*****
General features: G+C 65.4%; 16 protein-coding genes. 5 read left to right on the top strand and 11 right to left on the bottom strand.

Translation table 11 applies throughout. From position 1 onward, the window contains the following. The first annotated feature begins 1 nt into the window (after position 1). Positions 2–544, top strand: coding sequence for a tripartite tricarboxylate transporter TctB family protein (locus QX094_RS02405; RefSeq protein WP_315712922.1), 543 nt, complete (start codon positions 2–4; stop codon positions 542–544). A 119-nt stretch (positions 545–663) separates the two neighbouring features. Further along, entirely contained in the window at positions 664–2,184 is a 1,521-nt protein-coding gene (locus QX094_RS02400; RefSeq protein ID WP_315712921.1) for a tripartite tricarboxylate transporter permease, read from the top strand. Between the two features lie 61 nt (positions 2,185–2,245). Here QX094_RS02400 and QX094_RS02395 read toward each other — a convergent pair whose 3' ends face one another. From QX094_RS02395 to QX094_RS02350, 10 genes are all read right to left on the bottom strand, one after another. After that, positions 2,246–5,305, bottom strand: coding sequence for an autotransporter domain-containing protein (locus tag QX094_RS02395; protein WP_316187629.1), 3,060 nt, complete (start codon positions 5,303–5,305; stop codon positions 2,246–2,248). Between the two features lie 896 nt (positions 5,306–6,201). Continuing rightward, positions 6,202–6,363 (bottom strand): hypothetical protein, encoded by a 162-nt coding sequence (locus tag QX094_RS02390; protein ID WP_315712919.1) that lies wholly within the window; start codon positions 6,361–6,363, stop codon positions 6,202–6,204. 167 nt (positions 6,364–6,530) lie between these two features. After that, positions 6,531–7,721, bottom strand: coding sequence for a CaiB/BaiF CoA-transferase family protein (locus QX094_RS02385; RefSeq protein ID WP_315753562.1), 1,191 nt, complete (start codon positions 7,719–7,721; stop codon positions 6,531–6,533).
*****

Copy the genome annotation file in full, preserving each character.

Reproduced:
General features: G+C 65.4%; 16 protein-coding genes. 5 read left to right on the top strand and 11 right to left on the bottom strand.

Translation table 11 applies throughout. From position 1 onward, the window contains the following. The first annotated feature begins 1 nt into the window (after position 1). Positions 2–544, top strand: coding sequence for a tripartite tricarboxylate transporter TctB family protein (locus QX094_RS02405; RefSeq protein WP_315712922.1), 543 nt, complete (start codon positions 2–4; stop codon positions 542–544). A 119-nt stretch (positions 545–663) separates the two neighbouring features. Further along, entirely contained in the window at positions 664–2,184 is a 1,521-nt protein-coding gene (locus QX094_RS02400; RefSeq protein ID WP_315712921.1) for a tripartite tricarboxylate transporter permease, read from the top strand. Between the two features lie 61 nt (positions 2,185–2,245). Here QX094_RS02400 and QX094_RS02395 read toward each other — a convergent pair whose 3' ends face one another. From QX094_RS02395 to QX094_RS02350, 10 genes are all read right to left on the bottom strand, one after another. After that, positions 2,246–5,305, bottom strand: coding sequence for an autotransporter domain-containing protein (locus tag QX094_RS02395; protein WP_316187629.1), 3,060 nt, complete (start codon positions 5,303–5,305; stop codon positions 2,246–2,248). Between the two features lie 896 nt (positions 5,306–6,201). Continuing rightward, positions 6,202–6,363 (bottom strand): hypothetical protein, encoded by a 162-nt coding sequence (locus tag QX094_RS02390; protein ID WP_315712919.1) that lies wholly within the window; start codon positions 6,361–6,363, stop codon positions 6,202–6,204. 167 nt (positions 6,364–6,530) lie between these two features. After that, positions 6,531–7,721, bottom strand: coding sequence for a CaiB/BaiF CoA-transferase family protein (locus QX094_RS02385; RefSeq protein ID WP_315753562.1), 1,191 nt, complete (start codon positions 7,719–7,721; stop codon positions 6,531–6,533).